Now that we have a simple centipede descent working, let’s start looking at the effects of the game’s other characters.  The most visible character, aside from the centipede, is the spider.  Spiders spend a lot of time exploring the bottom of the playing field, but do they affect the centipede’s descent?

Slow-motion animation showing how the spider interacts with centipedes.

The spider does bounce off of centipede segments from time to time, but I don’t see any evidence that centipedes respond to the spider.  As such, there’s no need to worry about spider-centipede collisions when determining descent times.  

However, the spider has another role in the game: mushroom cleaner.  This might seem like a minor contribution at first, but look at what happens to the playing field when you let it evolve for 20 minutes without any intervention from the player.

Demonstration of how the mushroom field evolves in the game of Centipede if the player doesn't interact with it.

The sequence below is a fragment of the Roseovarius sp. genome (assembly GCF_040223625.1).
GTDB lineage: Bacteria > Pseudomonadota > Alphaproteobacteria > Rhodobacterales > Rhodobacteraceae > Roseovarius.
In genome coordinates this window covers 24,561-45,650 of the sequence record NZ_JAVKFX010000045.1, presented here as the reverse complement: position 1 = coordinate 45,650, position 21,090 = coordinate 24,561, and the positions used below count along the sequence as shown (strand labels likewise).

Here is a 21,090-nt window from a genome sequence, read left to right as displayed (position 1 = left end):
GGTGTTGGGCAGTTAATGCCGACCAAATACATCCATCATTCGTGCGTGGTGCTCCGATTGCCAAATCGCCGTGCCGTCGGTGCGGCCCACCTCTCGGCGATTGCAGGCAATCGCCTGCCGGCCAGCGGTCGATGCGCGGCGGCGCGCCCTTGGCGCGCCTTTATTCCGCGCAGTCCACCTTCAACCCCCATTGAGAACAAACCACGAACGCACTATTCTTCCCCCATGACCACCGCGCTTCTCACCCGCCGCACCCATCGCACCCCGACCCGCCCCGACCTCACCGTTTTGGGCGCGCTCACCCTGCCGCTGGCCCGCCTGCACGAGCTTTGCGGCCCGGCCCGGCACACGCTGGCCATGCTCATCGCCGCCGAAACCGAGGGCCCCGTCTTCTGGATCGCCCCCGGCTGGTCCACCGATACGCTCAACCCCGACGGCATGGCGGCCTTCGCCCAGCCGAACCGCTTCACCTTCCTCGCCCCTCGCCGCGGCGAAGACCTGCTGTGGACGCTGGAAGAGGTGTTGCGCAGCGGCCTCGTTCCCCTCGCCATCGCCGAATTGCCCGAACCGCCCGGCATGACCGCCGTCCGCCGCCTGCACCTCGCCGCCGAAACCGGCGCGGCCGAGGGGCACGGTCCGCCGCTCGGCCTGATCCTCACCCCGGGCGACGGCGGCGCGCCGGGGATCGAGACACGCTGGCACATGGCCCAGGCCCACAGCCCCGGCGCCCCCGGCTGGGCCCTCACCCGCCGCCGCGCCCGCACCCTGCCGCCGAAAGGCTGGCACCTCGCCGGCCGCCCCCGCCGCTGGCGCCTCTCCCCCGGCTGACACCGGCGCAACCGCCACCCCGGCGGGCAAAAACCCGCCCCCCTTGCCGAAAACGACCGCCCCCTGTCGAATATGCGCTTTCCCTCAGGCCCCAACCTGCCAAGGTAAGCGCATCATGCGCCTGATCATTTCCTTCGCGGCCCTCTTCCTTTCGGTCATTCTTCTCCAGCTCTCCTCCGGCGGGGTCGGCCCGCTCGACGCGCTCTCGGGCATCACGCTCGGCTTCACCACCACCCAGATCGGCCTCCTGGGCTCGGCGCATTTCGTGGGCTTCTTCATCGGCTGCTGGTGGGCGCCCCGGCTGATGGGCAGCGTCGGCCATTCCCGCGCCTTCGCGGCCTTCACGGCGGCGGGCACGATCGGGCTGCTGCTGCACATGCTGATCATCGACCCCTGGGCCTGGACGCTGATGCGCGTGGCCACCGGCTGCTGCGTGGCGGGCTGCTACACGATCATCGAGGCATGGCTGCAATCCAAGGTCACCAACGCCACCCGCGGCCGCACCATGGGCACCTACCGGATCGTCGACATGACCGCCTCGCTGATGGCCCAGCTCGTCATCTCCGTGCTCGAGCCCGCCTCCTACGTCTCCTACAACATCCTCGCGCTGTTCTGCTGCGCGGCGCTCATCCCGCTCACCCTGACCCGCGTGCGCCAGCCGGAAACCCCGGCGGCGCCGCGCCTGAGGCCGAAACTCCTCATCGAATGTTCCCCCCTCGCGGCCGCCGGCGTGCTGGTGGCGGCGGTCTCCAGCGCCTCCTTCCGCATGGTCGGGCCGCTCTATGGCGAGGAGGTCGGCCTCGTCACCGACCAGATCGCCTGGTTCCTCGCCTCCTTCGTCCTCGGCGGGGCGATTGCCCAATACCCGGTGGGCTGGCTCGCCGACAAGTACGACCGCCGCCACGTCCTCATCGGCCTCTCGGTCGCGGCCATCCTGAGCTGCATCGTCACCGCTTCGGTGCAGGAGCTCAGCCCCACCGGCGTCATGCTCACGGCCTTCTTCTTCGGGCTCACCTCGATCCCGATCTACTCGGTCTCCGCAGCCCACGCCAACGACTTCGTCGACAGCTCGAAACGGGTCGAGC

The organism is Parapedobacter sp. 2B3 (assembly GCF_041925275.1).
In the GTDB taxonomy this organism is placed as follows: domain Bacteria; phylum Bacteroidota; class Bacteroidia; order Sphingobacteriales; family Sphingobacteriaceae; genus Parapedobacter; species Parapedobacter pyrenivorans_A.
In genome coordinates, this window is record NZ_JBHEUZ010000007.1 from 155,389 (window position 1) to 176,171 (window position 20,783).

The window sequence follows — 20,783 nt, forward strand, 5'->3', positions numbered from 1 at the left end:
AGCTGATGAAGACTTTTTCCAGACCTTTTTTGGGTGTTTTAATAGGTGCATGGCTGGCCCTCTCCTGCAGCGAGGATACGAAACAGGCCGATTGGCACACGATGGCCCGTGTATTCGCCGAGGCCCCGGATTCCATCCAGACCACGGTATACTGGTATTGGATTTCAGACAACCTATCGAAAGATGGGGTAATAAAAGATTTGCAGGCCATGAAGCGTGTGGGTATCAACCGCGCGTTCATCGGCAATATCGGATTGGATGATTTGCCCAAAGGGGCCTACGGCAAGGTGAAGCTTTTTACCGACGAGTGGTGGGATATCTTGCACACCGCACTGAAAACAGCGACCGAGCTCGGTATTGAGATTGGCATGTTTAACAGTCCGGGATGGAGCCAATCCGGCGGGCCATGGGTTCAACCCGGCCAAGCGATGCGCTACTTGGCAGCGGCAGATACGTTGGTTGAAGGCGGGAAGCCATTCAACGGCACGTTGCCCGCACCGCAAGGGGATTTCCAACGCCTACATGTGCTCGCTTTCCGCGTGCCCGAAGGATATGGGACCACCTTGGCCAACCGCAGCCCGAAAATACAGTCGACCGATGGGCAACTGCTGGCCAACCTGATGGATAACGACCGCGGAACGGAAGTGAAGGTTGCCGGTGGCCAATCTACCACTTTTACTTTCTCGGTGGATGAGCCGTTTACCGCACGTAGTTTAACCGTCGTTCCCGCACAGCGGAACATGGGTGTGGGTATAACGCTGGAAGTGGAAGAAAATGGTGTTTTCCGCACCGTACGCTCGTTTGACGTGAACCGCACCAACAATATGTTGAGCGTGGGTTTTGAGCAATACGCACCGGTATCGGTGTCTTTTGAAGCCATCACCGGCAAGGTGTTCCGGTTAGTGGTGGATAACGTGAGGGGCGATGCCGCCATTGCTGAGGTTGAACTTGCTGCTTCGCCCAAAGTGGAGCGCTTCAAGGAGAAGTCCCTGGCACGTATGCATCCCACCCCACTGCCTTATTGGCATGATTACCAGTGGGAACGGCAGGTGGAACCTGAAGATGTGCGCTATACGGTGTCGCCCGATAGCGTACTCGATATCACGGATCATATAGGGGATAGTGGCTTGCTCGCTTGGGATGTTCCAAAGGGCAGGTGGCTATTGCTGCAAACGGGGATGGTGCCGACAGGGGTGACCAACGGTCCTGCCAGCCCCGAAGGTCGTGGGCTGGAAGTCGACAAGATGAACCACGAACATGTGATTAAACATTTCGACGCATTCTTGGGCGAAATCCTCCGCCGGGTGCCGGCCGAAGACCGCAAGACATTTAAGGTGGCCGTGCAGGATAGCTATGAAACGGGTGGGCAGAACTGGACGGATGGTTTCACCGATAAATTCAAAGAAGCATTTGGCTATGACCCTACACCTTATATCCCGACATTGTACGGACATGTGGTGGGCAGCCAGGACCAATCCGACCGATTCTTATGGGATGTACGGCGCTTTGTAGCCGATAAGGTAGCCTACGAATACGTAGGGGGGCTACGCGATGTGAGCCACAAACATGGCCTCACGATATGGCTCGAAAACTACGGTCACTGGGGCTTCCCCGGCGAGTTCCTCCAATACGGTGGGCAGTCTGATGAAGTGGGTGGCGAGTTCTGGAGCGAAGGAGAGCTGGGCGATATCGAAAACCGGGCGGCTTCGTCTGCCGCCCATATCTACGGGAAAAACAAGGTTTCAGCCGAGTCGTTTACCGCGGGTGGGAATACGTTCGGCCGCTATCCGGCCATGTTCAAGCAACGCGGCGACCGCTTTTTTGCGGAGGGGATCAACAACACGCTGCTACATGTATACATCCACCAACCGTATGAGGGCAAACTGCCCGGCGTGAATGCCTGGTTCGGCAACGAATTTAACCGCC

It’s clear that the spider acts to keep down the number of mushrooms in the bottom 12 rows of the playing field.  As such, this portion of the field is unlikely to ever get very dense.  To account for this effect, I added a hard cap of 12 mushrooms to the bottom 12 rows.  This limit acts to increase the descent time when the number of mushrooms is large:

Animated plot showing how the centipede's descent time changes as the number of randomly placed mushrooms increases, leaving the bottom 12 rows mostly clear.

Depending on your score, the spider’s range of influence can decrease to as little as 6 rows, which means that the amount of the playing field that’s kept clean will decrease as well.  If you don’t act to clear it out yourself, this will of course speed up the centipede’s descent.